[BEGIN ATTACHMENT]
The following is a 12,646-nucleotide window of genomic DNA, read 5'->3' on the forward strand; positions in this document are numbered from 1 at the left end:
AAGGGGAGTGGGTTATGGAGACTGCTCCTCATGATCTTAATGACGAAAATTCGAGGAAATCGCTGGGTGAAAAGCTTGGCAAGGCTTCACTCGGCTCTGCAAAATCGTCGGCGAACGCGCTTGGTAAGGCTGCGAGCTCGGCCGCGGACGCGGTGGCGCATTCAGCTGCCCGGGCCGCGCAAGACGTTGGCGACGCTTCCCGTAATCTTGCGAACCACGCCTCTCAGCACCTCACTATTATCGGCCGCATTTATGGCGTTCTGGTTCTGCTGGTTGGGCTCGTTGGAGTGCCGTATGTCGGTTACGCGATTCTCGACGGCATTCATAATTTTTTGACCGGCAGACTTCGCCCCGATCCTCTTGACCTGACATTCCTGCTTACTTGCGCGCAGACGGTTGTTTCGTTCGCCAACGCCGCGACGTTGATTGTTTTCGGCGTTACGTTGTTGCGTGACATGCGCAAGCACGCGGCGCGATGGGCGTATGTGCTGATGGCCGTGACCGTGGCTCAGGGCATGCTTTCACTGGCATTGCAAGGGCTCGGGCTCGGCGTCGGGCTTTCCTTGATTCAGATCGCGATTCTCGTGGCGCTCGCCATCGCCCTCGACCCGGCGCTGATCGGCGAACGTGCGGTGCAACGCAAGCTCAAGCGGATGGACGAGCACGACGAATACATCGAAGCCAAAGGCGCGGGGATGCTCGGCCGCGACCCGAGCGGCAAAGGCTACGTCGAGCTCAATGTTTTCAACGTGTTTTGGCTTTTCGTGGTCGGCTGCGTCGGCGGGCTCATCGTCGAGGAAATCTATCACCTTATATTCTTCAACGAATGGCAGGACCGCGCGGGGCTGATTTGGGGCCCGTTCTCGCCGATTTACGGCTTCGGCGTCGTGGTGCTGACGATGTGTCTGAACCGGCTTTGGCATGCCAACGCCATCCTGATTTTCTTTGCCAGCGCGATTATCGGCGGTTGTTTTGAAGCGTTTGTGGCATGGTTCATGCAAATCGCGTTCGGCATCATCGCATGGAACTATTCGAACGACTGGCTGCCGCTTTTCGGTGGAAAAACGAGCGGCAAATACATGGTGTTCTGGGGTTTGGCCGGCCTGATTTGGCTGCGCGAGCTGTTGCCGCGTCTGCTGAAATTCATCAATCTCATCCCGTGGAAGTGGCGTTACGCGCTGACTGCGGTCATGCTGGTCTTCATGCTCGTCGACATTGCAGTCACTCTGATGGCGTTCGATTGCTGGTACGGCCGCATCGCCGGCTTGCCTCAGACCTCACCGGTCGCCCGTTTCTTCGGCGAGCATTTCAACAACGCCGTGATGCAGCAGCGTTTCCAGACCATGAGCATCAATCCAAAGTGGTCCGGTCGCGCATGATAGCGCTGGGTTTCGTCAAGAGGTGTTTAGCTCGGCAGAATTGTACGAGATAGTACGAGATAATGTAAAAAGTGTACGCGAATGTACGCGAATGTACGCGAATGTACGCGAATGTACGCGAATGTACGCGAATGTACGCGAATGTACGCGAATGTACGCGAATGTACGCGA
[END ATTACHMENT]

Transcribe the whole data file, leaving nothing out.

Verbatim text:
The following is a 12,646-nucleotide window of genomic DNA, read 5'->3' on the forward strand; positions in this document are numbered from 1 at the left end:
AAGGGGAGTGGGTTATGGAGACTGCTCCTCATGATCTTAATGACGAAAATTCGAGGAAATCGCTGGGTGAAAAGCTTGGCAAGGCTTCACTCGGCTCTGCAAAATCGTCGGCGAACGCGCTTGGTAAGGCTGCGAGCTCGGCCGCGGACGCGGTGGCGCATTCAGCTGCCCGGGCCGCGCAAGACGTTGGCGACGCTTCCCGTAATCTTGCGAACCACGCCTCTCAGCACCTCACTATTATCGGCCGCATTTATGGCGTTCTGGTTCTGCTGGTTGGGCTCGTTGGAGTGCCGTATGTCGGTTACGCGATTCTCGACGGCATTCATAATTTTTTGACCGGCAGACTTCGCCCCGATCCTCTTGACCTGACATTCCTGCTTACTTGCGCGCAGACGGTTGTTTCGTTCGCCAACGCCGCGACGTTGATTGTTTTCGGCGTTACGTTGTTGCGTGACATGCGCAAGCACGCGGCGCGATGGGCGTATGTGCTGATGGCCGTGACCGTGGCTCAGGGCATGCTTTCACTGGCATTGCAAGGGCTCGGGCTCGGCGTCGGGCTTTCCTTGATTCAGATCGCGATTCTCGTGGCGCTCGCCATCGCCCTCGACCCGGCGCTGATCGGCGAACGTGCGGTGCAACGCAAGCTCAAGCGGATGGACGAGCACGACGAATACATCGAAGCCAAAGGCGCGGGGATGCTCGGCCGCGACCCGAGCGGCAAAGGCTACGTCGAGCTCAATGTTTTCAACGTGTTTTGGCTTTTCGTGGTCGGCTGCGTCGGCGGGCTCATCGTCGAGGAAATCTATCACCTTATATTCTTCAACGAATGGCAGGACCGCGCGGGGCTGATTTGGGGCCCGTTCTCGCCGATTTACGGCTTCGGCGTCGTGGTGCTGACGATGTGTCTGAACCGGCTTTGGCATGCCAACGCCATCCTGATTTTCTTTGCCAGCGCGATTATCGGCGGTTGTTTTGAAGCGTTTGTGGCATGGTTCATGCAAATCGCGTTCGGCATCATCGCATGGAACTATTCGAACGACTGGCTGCCGCTTTTCGGTGGAAAAACGAGCGGCAAATACATGGTGTTCTGGGGTTTGGCCGGCCTGATTTGGCTGCGCGAGCTGTTGCCGCGTCTGCTGAAATTCATCAATCTCATCCCGTGGAAGTGGCGTTACGCGCTGACTGCGGTCATGCTGGTCTTCATGCTCGTCGACATTGCAGTCACTCTGATGGCGTTCGATTGCTGGTACGGCCGCATCGCCGGCTTGCCTCAGACCTCACCGGTCGCCCGTTTCTTCGGCGAGCATTTCAACAACGCCGTGATGCAGCAGCGTTTCCAGACCATGAGCATCAATCCAAAGTGGTCCGGTCGCGCATGATAGCGCTGGGTTTCGTCAAGAGGTGTTTAGCTCGGCAGAATTGTACGAGATAGTACGAGATAATGTAAAAAGTGTACGCGAATGTACGCGAATGTACGCGAATGTACGCGAATGTACGCGAATGTACGCGAATGTACGCGAATGTACGCGAATGTACGCGAATGTACGCGA